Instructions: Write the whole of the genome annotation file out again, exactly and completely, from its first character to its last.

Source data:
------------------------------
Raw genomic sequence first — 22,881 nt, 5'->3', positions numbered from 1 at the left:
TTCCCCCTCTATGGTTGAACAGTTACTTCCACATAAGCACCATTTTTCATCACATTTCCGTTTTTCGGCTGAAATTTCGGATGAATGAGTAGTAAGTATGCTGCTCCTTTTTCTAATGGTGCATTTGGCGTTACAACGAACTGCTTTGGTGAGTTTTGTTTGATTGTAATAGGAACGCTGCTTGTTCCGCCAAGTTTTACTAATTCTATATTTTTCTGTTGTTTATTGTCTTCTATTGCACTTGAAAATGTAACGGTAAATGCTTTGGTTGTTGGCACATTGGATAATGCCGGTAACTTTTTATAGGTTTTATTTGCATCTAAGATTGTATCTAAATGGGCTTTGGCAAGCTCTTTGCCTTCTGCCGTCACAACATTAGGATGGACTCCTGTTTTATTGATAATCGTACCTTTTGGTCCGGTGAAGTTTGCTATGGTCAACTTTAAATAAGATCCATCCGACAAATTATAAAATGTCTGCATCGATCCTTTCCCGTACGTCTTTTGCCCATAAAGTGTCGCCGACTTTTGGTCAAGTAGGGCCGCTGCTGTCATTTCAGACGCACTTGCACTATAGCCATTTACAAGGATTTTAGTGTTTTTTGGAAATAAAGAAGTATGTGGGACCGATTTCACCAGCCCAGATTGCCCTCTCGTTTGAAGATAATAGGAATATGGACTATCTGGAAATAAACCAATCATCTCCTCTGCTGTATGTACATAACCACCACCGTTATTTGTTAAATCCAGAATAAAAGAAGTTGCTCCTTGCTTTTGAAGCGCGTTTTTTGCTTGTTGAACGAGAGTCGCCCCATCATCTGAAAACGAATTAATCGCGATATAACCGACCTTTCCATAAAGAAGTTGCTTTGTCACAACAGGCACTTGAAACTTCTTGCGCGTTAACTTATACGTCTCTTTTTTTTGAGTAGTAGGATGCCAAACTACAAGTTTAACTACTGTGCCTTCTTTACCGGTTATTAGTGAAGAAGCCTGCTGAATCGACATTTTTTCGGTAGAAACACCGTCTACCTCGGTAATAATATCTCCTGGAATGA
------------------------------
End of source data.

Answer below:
Raw genomic sequence first — 22,881 nt, 5'->3', positions numbered from 1 at the left:
TTCCCCCTCTATGGTTGAACAGTTACTTCCACATAAGCACCATTTTTCATCACATTTCCGTTTTTCGGCTGAAATTTCGGATGAATGAGTAGTAAGTATGCTGCTCCTTTTTCTAATGGTGCATTTGGCGTTACAACGAACTGCTTTGGTGAGTTTTGTTTGATTGTAATAGGAACGCTGCTTGTTCCGCCAAGTTTTACTAATTCTATATTTTTCTGTTGTTTATTGTCTTCTATTGCACTTGAAAATGTAACGGTAAATGCTTTGGTTGTTGGCACATTGGATAATGCCGGTAACTTTTTATAGGTTTTATTTGCATCTAAGATTGTATCTAAATGGGCTTTGGCAAGCTCTTTGCCTTCTGCCGTCACAACATTAGGATGGACTCCTGTTTTATTGATAATCGTACCTTTTGGTCCGGTGAAGTTTGCTATGGTCAACTTTAAATAAGATCCATCCGACAAATTATAAAATGTCTGCATCGATCCTTTCCCGTACGTCTTTTGCCCATAAAGTGTCGCCGACTTTTGGTCAAGTAGGGCCGCTGCTGTCATTTCAGACGCACTTGCACTATAGCCATTTACAAGGATTTTAGTGTTTTTTGGAAATAAAGAAGTATGTGGGACCGATTTCACCAGCCCAGATTGCCCTCTCGTTTGAAGATAATAGGAATATGGACTATCTGGAAATAAACCAATCATCTCCTCTGCTGTATGTACATAACCACCACCGTTATTTGTTAAATCCAGAATAAAAGAAGTTGCTCCTTGCTTTTGAAGCGCGTTTTTTGCTTGTTGAACGAGAGTCGCCCCATCATCTGAAAACGAATTAATCGCGATATAACCGACCTTTCCATAAAGAAGTTGCTTTGTCACAACAGGCACTTGAAACTTCTTGCGCGTTAACTTATACGTCTCTTTTTTTTGAGTAGTAGGATGCCAAACTACAAGTTTAACTACTGTGCCTTCTTTACCGGTTATTAGTGAAGAAGCCTGCTGAATCGACATTTTTTCGGTAGAAACACCGTCTACCTCGGTAATAATATCTCCTGGAATGA